California Drought Makes PG&E’s Water Conservation Showcase More Vital than Ever
By David Kligman
SAN FRANCISCO — Every year for more than a decade, PG&E has hosted a daylong conference to encourage developers, architects and other building professionals to become more energy efficient by conserving water.
The Water Conservation Showcase — co-organized by the Northern California chapter of the U.S. Green Building Council and the East Bay Municipal Utility District — has become an increasingly popular draw over the years at PG&E’s Pacific Energy Center. And this year’s event on March 25 may have been the most important one yet due to one big issue facing California.
The lack of rain and its impacts was discussed by speakers, attendees and vendors selling products that address the concern head-on. PG&E, water agencies and county officials participated in panel discussions focusing on water energy efficiency programs, schools, large institutions and landscaping.
Brian Fagan, a retired anthropology scholar, talked about the history of water, climate change and major drought cycles. His takeaway?
“We have no means of projecting how long the drought will last,” he said. “What we’re in is a warming world. And if this world warms we’re going to see higher incidences of extreme weather events. And in California, the chances are we’re going to see more drought cycles.
“Are we in a drought cycle now? This is the second of two drought years. The answer is nobody knows. But we’re foolish if we don’t plan that this is a drought cycle.”
PG&E can help customers save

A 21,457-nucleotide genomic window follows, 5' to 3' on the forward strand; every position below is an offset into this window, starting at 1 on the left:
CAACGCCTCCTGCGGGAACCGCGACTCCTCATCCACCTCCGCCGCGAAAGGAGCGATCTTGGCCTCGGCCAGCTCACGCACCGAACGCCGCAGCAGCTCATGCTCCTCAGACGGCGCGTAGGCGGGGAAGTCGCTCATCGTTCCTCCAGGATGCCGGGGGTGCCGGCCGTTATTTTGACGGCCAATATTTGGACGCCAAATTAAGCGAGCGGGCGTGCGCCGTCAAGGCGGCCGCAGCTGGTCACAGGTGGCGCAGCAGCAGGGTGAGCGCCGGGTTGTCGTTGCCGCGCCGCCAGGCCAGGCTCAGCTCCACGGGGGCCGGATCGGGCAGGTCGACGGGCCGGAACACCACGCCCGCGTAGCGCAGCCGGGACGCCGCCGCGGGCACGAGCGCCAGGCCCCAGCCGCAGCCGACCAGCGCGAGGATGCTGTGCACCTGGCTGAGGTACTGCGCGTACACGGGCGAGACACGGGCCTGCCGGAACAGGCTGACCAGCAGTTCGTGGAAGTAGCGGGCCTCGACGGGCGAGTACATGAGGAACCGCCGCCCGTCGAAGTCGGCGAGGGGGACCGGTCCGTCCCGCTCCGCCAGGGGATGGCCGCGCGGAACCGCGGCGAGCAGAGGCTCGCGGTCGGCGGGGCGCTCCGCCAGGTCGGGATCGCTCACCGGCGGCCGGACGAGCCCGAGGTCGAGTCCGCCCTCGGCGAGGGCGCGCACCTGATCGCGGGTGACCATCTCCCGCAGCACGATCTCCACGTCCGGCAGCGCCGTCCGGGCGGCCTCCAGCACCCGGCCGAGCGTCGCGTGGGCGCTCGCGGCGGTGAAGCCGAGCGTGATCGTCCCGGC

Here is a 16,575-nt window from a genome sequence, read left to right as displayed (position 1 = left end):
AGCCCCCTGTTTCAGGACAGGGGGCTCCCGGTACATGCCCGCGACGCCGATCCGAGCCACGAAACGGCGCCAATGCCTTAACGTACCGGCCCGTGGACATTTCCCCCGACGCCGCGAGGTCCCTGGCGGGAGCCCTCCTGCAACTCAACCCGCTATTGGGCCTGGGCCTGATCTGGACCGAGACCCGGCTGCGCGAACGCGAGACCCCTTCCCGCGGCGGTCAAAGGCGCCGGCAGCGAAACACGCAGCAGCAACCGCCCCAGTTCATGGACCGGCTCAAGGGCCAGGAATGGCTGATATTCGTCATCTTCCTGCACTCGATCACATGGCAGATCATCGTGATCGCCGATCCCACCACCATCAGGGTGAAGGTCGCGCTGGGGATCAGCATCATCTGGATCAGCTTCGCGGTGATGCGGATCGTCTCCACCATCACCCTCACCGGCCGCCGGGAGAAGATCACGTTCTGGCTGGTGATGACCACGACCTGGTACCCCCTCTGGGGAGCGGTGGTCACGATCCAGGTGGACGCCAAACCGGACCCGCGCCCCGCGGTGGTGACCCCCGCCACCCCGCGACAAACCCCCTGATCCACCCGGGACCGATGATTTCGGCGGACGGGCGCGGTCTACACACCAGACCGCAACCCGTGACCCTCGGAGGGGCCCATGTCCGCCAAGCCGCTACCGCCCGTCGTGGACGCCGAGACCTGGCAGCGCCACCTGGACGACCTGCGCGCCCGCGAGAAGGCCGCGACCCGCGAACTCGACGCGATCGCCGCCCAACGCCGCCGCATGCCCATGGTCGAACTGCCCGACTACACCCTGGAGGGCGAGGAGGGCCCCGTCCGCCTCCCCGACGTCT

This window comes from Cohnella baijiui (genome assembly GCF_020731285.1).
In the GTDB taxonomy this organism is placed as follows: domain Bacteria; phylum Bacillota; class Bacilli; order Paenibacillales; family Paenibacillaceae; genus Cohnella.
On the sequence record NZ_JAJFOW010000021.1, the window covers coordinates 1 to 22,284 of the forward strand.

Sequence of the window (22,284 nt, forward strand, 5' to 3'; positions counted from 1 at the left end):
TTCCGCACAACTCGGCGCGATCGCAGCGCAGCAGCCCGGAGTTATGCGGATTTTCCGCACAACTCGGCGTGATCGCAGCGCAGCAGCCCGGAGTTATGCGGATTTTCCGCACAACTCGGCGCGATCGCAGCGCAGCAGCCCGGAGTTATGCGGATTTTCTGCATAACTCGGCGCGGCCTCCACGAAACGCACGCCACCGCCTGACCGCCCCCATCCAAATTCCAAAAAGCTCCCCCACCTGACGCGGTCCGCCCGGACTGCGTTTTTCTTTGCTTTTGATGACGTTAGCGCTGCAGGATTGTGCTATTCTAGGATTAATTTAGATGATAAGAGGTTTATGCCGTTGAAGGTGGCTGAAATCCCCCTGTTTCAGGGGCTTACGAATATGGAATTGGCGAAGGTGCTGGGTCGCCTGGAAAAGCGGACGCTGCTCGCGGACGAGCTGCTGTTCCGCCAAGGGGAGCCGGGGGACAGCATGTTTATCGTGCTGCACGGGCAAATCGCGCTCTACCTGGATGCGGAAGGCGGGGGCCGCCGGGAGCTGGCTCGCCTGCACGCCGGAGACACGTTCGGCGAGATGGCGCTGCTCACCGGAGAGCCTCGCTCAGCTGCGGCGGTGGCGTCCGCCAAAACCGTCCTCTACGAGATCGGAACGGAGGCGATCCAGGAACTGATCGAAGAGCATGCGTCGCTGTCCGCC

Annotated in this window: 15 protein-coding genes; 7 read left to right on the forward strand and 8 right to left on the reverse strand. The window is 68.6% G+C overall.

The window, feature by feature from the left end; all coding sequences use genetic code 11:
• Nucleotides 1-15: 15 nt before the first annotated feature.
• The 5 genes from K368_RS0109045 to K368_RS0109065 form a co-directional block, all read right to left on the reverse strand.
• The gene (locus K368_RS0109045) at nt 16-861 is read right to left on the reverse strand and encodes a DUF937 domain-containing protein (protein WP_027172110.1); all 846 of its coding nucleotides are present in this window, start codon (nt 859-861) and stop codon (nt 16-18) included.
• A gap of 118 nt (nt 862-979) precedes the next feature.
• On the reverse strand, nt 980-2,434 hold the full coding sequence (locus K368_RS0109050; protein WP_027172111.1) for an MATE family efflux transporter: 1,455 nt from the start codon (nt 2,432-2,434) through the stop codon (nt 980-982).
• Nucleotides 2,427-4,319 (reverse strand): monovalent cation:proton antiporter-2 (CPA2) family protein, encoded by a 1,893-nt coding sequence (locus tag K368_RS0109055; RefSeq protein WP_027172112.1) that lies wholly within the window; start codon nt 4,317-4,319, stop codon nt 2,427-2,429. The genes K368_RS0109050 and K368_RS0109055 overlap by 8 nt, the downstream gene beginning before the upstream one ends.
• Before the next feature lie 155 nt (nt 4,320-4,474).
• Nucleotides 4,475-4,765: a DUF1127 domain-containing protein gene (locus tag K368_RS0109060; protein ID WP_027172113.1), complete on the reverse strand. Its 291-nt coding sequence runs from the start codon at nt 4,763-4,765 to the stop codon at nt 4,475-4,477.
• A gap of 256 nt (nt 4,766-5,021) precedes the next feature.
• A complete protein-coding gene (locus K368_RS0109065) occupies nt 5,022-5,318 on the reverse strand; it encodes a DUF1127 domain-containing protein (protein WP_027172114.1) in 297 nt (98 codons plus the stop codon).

For a utility like PG&E, the opportunity is to remind customers about its many resources to save energy, including its on-bill financing program for those who invest in energy-efficient water pumps.
The center also offers a free service lending tools to homeowners and commercial developers so they can gauge temperature and water pressure of pipes carrying hot water.
While the drought may seem like an overwhelming problem, PG&E’s Kari Binley said the utility wants customers to know that small, collective actions can lead to big changes.
“We can make it easy for them to save water and energy without having to change their lifestyles significantly or cost them a lot of money,” said Binley, who works with large retailers to promote energy efficiency.
Some of those solutions, like PG&E’s tool lending, have been around for some time. Other ideas are just taking shape and were on display by entrepreneurs like Chris Kirn, the co-owner of AquaPedal. The Redwood City-based company has developed a device that turns on water at your bathroom or kitchen sink by stepping on a pedal.
Kirn said the do-it-yourself device — similar to a foot-operated trashcan — will retail for less than $100 and reduce faucet water usage by 80 percent.
“You use just the amount of water you really need,” Kirn said. “People don’t realize that they’re wasting so much water when they’re doing simple things at the sink just like rinsing dishes. People leave the water on when they’re brushing their teeth.”
One of the attendees was handyman Alex Samoya, who said saving water is one of his biggest concerns.
“I want my grandchildren to become grandfathers and grandmothers,” he said. “For that to happen, we all to have jump in to be a part of the solution.”
Email David Kligman at David.Kligman@pge.com.